## Homework Assignments

### Homework 1, Due Thursday, 09/09

1. Problem 3.14, page 161.

2. Problem 3.16, parts b, c & d, page 161.

3. Problem 3.19, page 162.
Hint: you may assume that Problem 3.18 has been solved.

### Homework 2, Due Thursday, 09/16

1. Show that the version of the Halting Problem defined below is undecidable.
K = { i  |  Mi is a TM that halts on blank input }.
Note: do not use Rice's Theorem.

2. Problem 5.16, page 212.

3. Show that ETM many-one reduces to FINITE, where
ETM = { ⟨ M ⟩  |  M is a TM such that L(M) = ∅ }
and
FINITE = { ⟨ M ⟩  |  M is a TM such that L(M) is a finite set }.

### Homework 3, Due Thursday, 09/23

1. Problem 4.19 4.18, page 184.
Note: Carefully argue that a) the language of the machine M you constructed is actually separates A from B, and that b) M always halts even if other machines that M is simulating could run forever.

2. Express the following languages using first-order quantifiers (∃ and ∀ over natural numbers or strings) followed by a decidable predicate:
COFINITE = { ⟨ M ⟩ | the complement of L(M) is finite }
SUBSET = { ⟨ M1, M2 ⟩ | L(M1) ⊆ L(M2) }
Use as few quantifiers as you can and place all of the quantifiers at the beginning. In particular, none of the quantifiers should appear after a negation.

3. Let £1, £2, £3, ... be a list of linearly bounded automata (LBA) as defined in Section 5.1 of the textbook. We can encode LBAs in the same manner that TMs are encoded. We say that £i is minimal if for all j such that Li) = Lj), ⟨ £i ⟩ < ⟨ £j ⟩. That is, £i is minimal if it has the lexicographically smallest encoding of all the LBAs that recognize the same language.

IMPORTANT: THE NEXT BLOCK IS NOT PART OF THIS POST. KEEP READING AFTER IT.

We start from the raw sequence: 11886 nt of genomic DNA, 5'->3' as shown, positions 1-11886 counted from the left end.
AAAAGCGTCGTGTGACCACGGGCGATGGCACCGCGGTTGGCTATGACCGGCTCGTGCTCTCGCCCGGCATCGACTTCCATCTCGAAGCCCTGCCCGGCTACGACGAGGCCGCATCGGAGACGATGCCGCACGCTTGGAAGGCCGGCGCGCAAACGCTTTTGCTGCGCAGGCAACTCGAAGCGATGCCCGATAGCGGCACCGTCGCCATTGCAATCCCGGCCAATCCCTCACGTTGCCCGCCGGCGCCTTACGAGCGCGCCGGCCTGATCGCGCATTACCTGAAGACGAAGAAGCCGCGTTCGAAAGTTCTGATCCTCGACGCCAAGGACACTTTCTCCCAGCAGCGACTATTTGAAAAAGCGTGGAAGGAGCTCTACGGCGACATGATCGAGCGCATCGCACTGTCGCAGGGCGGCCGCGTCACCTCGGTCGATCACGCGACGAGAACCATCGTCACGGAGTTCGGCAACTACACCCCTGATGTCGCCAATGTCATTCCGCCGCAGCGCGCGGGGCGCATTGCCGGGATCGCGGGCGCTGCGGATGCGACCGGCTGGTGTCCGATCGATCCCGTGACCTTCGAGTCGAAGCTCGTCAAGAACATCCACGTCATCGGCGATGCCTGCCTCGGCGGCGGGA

Let

MIN_LBA = { ⟨ £i ⟩ | £i is minimal }.
Show that MIN_LBA is Turing recognizable.

### Homework 4, Due Thursday, 09/30

1. Let MIN_LBA be as defined in Homework 3. Show that MIN_LBA is undecidable.

2. Show that INFINITE many-one reduces to ALLTM where
INFINITE = { ⟨ M ⟩  |  M is a TM and L(M) is an infinite set }
and
ALLTM = { ⟨ M ⟩  |  M is a TM and L(M) = Σ* }.

Note: You must construct a computable function f such that for all TM's M
M⟩ ∈ INFINITE if and only if f (⟨M⟩) ∈ ALLTM.
Carefully argue that the f  you constructed is indeed computable and that both directions of the "if and only if" hold.

3. Problem 6.22, page 243.

### Homework 5, Due Thursday, 10/14

1. Show that the function f (n) = n log2 n is space constructible. (See Definition 9.1 for the definition of "space constructible".)

2. Show that SPACE[ n5 ] is immune to SPACE[ n3 ]. That is, show that there is an infinite set A ∈ SPACE[ n5 ] such that for all BA, where B ∈ SPACE[ n3 ], the set B must be finite.

3. Prove that any Turing recognizable set A can be written as
A = C / D = { x ∈ Σ* | w = xy for some wC and y ∈ D }
for some C and D in SPACE[ log n ].

### Homework 6, Due Thursday, 10/21

1. Problem 9.13, page 362.

2. Show that P ≠ SPACE[ n3 ].
Hint: think about pad( A, n2 ) for some A ∈ SPACE[ n6 ].

### Homework 7, Due Thursday, 10/28

1. Show that the log-space transducers defined on page 324 of Sipser is transitive. I.e., show that if AL B and BL C then AL C.